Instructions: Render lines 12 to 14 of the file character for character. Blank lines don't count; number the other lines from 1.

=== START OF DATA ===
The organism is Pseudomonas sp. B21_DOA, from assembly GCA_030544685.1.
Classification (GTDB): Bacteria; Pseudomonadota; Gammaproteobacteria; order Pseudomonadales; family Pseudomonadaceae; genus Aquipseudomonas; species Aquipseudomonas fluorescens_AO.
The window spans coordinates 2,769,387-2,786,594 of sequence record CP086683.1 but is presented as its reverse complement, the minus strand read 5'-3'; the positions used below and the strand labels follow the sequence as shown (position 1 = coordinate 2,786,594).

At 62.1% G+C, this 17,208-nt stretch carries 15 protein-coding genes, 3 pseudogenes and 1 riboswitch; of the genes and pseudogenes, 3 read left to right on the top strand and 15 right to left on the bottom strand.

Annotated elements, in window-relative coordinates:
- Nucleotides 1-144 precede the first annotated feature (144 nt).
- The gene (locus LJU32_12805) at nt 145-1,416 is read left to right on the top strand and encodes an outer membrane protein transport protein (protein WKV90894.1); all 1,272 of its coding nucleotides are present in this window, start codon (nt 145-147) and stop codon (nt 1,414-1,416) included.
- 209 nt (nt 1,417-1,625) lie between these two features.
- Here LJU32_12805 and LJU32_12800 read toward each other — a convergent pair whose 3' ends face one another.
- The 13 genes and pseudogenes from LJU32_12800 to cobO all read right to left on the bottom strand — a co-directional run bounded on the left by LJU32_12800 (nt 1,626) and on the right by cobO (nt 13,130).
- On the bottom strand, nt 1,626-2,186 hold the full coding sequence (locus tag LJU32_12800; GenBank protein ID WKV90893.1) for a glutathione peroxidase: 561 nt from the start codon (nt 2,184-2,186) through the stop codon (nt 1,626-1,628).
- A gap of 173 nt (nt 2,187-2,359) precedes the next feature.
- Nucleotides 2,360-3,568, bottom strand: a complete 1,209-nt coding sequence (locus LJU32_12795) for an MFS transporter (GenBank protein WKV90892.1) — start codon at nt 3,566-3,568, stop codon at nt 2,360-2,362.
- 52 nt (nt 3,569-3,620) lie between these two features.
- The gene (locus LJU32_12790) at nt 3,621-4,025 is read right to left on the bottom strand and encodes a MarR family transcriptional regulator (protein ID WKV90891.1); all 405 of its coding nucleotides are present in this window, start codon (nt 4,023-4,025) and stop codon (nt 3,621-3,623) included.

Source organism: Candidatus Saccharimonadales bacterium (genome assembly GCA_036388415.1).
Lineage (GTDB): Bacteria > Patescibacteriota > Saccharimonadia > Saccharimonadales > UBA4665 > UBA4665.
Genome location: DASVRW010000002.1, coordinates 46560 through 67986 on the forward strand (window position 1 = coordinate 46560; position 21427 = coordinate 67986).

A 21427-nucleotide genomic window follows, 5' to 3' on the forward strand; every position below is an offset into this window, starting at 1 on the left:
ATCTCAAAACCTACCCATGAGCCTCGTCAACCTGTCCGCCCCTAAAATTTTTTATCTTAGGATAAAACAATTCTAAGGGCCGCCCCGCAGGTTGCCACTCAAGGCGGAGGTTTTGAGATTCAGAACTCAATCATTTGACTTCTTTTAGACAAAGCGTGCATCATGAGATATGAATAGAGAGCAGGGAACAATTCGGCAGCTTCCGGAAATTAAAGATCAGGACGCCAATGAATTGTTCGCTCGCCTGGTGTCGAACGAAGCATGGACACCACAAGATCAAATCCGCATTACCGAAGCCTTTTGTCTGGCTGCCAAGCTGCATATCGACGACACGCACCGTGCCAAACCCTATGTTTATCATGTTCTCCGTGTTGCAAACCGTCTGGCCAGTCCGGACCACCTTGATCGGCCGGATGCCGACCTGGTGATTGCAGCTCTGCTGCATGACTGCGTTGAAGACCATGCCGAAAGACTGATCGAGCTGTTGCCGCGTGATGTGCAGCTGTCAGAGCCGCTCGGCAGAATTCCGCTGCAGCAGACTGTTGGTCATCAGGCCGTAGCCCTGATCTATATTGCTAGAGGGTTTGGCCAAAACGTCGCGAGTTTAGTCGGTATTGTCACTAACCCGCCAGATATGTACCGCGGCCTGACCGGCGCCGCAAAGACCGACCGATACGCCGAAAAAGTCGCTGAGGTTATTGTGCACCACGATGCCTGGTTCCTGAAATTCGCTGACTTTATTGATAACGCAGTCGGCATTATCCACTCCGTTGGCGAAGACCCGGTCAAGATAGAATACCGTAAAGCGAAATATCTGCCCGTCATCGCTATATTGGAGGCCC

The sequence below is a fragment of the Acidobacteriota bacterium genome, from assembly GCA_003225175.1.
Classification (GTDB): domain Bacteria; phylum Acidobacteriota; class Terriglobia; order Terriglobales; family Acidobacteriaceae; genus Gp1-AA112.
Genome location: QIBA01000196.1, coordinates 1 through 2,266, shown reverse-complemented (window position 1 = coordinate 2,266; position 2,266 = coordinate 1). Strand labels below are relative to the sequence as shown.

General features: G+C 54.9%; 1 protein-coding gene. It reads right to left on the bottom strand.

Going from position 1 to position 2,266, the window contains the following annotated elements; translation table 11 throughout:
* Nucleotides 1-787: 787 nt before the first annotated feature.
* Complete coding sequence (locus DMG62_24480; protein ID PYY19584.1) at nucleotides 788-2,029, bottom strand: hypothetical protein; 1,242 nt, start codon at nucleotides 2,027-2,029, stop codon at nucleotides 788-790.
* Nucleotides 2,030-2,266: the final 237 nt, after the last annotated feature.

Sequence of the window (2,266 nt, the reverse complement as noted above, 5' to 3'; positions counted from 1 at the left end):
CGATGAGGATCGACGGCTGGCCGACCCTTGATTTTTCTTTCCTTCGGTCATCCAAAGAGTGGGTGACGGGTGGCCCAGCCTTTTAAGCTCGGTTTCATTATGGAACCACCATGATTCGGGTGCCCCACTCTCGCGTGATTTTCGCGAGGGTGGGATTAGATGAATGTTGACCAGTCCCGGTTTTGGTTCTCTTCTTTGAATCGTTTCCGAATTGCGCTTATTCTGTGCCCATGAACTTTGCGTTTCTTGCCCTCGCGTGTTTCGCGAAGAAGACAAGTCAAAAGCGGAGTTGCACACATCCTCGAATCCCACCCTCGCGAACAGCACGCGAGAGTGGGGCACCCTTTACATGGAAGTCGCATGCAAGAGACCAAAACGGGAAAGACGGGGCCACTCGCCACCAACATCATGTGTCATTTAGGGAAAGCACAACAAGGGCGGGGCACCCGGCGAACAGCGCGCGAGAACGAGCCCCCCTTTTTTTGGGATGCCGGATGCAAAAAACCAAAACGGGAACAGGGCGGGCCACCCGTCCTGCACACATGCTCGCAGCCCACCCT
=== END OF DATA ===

- A gap of 173 nt (nt 2,187-2,359) precedes the next feature.
- Nucleotides 2,360-3,568, bottom strand: a complete 1,209-nt coding sequence (locus LJU32_12795) for an MFS transporter (GenBank protein WKV90892.1) — start codon at nt 3,566-3,568, stop codon at nt 2,360-2,362.
- 52 nt (nt 3,569-3,620) lie between these two features.